Full Federal Court confirms isolated genes to remain patent eligible in Australia

Article written by: Shelley RowlandEmma Senior    |   Tuesday 30th September 2014

This month we continue our coverage of the ongoing dispute before the Australian Courts to determine the patent eligibility of isolated human genetic material.  We discuss the recent appeal decision in D’Arcy v Myriad Genetics Inc, a judgement which seemingly solidifies Australia’s intent to allow the patenting of isolated naturally occurring nucleic acid sequences.  

Background

In February 2013 the Federal Court of Australia in Cancer Voices Australia Pty Ltd v Myriad Genetics Inc [2013] FCA 65 1 upheld the gene patents in question and thus confirmed the patent eligible status of isolated naturally occurring nucleic acid sequences in Australia.  The Federal Court decision in Cancer Voices is discussed in our previous article, here.

Yvonne D’Arcy, a breast cancer survivor, filed an appeal against the Federal Court’s decision in Cancer Voices.  The Full Federal Court of Australia recently heard the appeal.
 

Decision on Appeal

A decision on the appeal case was handed down by the Full Federal Court in D’Arcy v Myriad Genetics Inc [2014] FCAFC 1152 earlier this month.  Five judges unanimously dismissed the appeal and upheld the previous decision of the Federal Court affirming the validity of Myriad’s patent claims and the patent eligibility of isolated naturally occurring genetic material.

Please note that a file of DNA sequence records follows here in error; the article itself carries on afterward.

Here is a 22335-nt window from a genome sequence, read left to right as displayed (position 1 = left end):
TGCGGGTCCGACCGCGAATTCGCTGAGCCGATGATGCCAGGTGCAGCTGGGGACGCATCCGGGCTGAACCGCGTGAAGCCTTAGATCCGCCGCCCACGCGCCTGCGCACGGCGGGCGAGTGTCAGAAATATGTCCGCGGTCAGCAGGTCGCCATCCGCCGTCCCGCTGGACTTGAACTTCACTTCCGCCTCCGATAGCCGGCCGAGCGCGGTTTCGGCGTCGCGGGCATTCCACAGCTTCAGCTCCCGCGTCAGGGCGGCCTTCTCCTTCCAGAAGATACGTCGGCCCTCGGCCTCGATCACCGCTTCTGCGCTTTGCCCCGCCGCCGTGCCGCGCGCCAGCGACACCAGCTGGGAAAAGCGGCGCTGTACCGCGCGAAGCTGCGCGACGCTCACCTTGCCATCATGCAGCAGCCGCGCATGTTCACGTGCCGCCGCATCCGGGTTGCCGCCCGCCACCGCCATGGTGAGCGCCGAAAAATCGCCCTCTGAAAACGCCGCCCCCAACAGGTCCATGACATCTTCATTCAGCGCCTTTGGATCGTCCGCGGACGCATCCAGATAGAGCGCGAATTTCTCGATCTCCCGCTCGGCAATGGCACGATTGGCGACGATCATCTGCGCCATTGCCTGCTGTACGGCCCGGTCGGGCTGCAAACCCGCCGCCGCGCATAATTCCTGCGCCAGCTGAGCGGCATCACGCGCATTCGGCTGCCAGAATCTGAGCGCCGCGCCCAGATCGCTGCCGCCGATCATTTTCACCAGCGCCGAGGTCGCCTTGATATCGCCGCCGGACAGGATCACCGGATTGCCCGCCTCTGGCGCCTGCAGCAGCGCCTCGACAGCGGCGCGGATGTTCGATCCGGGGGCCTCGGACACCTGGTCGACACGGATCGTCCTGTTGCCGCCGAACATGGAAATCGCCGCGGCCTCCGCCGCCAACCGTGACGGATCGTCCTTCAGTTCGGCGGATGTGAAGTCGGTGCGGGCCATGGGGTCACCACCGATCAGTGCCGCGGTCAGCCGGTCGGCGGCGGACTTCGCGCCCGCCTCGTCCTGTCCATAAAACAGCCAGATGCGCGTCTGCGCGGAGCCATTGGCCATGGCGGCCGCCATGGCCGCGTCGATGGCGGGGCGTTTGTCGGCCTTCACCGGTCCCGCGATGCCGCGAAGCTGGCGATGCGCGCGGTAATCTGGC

Notably, the Full Federal Court opted not to follow the recent US Supreme Court decision in Association for Molecular Pathology v Myriad Genetics Inc [2013] 569 U.S. 12-398 which rejected Myriad’s patent claims toward isolated nucleic acid sequences.

Instead, citing the High Court in NRDC 3, the Court concluded that isolation of genetic material from a cell results in structural and functional changes that constitute a new composition or “artificial state of affairs” thus resulting in patent eligible subject matter:

“The “artificial effect” or “artificial state of affairs” to be considered in this case is the isolated nucleic acid itself, removed from its natural environment and from the cellular components that enable it to function in vivo.”

Furthermore, the Court stated the judgment was “not about whether, for policy or moral or social reasons, patents for gene sequences should be excluded from patentability” concluding that such issues were not for the Court but for Parliament to consider.
 

Special Leave to Appeal the Appeal

Lawyers representing Ms D’Arcy recently applied to Australia’s High Court for special leave to appeal.  The High Court must now decide whether to grant Ms D’Arcy’s appeal application and undertake a review of the decision handed down by the Full Federal Court.  If the High Court agrees to take up the request, any subsequently issued decision would be binding on all other courts throughout Australia.

We will keep you informed of any progress.
 

 



[1] Cancer Voices Australia Pty Ltd v Myriad Genetics Inc [2013] FCA 65 http://www.judgments.fedcourt.gov.au/judgments/Judgments/fca/single/2013/2013fca0065
[2] D’Arcy v Myriad Genetics Inc [2014] FCAFC 115 http://www.judgments.fedcourt.gov.au/judgments/Judgments/fca/full/2014/2014fcafc0115
[3] National Research Development Corporation v Commissioner of Patents [1959] 102 CLR 252

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